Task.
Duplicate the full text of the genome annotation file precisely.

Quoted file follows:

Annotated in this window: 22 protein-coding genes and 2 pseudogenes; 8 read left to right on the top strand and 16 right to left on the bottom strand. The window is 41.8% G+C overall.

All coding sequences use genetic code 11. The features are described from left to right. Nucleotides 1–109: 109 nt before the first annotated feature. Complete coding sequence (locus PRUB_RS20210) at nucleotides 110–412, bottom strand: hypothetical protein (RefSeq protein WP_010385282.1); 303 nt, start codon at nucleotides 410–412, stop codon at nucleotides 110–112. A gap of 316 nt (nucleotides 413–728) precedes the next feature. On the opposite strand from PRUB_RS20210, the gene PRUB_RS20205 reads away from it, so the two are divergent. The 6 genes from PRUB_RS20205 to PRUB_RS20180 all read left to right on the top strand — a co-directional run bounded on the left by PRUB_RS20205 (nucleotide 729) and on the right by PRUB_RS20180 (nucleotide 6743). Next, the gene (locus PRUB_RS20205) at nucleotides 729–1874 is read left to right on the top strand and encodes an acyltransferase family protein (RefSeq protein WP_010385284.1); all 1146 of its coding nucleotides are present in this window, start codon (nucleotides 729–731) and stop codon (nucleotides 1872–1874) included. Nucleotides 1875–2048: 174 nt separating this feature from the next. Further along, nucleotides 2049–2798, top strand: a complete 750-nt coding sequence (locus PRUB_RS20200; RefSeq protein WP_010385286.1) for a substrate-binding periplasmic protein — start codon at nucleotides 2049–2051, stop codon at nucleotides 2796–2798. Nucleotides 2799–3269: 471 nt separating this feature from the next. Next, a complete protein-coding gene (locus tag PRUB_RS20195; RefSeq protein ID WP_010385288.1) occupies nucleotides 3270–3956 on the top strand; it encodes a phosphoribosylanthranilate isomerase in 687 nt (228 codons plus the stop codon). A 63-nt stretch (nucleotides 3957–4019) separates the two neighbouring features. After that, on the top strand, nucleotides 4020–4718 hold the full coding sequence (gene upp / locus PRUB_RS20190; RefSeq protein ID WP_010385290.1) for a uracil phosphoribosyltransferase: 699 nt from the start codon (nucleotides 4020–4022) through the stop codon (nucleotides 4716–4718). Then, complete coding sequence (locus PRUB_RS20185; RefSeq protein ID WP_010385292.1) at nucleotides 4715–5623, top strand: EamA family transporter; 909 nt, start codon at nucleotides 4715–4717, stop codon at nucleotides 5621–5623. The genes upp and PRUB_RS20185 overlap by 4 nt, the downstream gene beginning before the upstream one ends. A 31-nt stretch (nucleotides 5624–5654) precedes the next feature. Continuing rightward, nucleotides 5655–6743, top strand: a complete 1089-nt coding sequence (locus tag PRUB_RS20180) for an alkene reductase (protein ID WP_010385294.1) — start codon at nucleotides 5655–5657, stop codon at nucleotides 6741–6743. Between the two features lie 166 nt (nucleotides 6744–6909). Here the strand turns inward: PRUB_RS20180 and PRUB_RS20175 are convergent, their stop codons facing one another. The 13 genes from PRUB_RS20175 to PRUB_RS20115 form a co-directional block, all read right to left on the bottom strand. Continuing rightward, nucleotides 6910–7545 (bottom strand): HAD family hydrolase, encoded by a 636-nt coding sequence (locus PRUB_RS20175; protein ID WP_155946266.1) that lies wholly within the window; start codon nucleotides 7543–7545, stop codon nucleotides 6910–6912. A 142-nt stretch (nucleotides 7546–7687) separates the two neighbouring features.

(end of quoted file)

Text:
Annotated in this window: 22 protein-coding genes and 2 pseudogenes; 8 read left to right on the top strand and 16 right to left on the bottom strand. The window is 41.8% G+C overall.

All coding sequences use genetic code 11. The features are described from left to right. Nucleotides 1–109: 109 nt before the first annotated feature. Complete coding sequence (locus PRUB_RS20210) at nucleotides 110–412, bottom strand: hypothetical protein (RefSeq protein WP_010385282.1); 303 nt, start codon at nucleotides 410–412, stop codon at nucleotides 110–112. A gap of 316 nt (nucleotides 413–728) precedes the next feature. On the opposite strand from PRUB_RS20210, the gene PRUB_RS20205 reads away from it, so the two are divergent. The 6 genes from PRUB_RS20205 to PRUB_RS20180 all read left to right on the top strand — a co-directional run bounded on the left by PRUB_RS20205 (nucleotide 729) and on the right by PRUB_RS20180 (nucleotide 6743). Next, the gene (locus PRUB_RS20205) at nucleotides 729–1874 is read left to right on the top strand and encodes an acyltransferase family protein (RefSeq protein WP_010385284.1); all 1146 of its coding nucleotides are present in this window, start codon (nucleotides 729–731) and stop codon (nucleotides 1872–1874) included. Nucleotides 1875–2048: 174 nt separating this feature from the next. Further along, nucleotides 2049–2798, top strand: a complete 750-nt coding sequence (locus PRUB_RS20200; RefSeq protein WP_010385286.1) for a substrate-binding periplasmic protein — start codon at nucleotides 2049–2051, stop codon at nucleotides 2796–2798. Nucleotides 2799–3269: 471 nt separating this feature from the next. Next, a complete protein-coding gene (locus tag PRUB_RS20195; RefSeq protein ID WP_010385288.1) occupies nucleotides 3270–3956 on the top strand; it encodes a phosphoribosylanthranilate isomerase in 687 nt (228 codons plus the stop codon). A 63-nt stretch (nucleotides 3957–4019) separates the two neighbouring features. After that, on the top strand, nucleotides 4020–4718 hold the full coding sequence (gene upp / locus PRUB_RS20190; RefSeq protein ID WP_010385290.1) for a uracil phosphoribosyltransferase: 699 nt from the start codon (nucleotides 4020–4022) through the stop codon (nucleotides 4716–4718). Then, complete coding sequence (locus PRUB_RS20185; RefSeq protein ID WP_010385292.1) at nucleotides 4715–5623, top strand: EamA family transporter; 909 nt, start codon at nucleotides 4715–4717, stop codon at nucleotides 5621–5623. The genes upp and PRUB_RS20185 overlap by 4 nt, the downstream gene beginning before the upstream one ends. A 31-nt stretch (nucleotides 5624–5654) precedes the next feature. Continuing rightward, nucleotides 5655–6743, top strand: a complete 1089-nt coding sequence (locus tag PRUB_RS20180) for an alkene reductase (protein ID WP_010385294.1) — start codon at nucleotides 5655–5657, stop codon at nucleotides 6741–6743. Between the two features lie 166 nt (nucleotides 6744–6909). Here the strand turns inward: PRUB_RS20180 and PRUB_RS20175 are convergent, their stop codons facing one another. The 13 genes from PRUB_RS20175 to PRUB_RS20115 form a co-directional block, all read right to left on the bottom strand. Continuing rightward, nucleotides 6910–7545 (bottom strand): HAD family hydrolase, encoded by a 636-nt coding sequence (locus PRUB_RS20175; protein ID WP_155946266.1) that lies wholly within the window; start codon nucleotides 7543–7545, stop codon nucleotides 6910–6912. A 142-nt stretch (nucleotides 7546–7687) separates the two neighbouring features.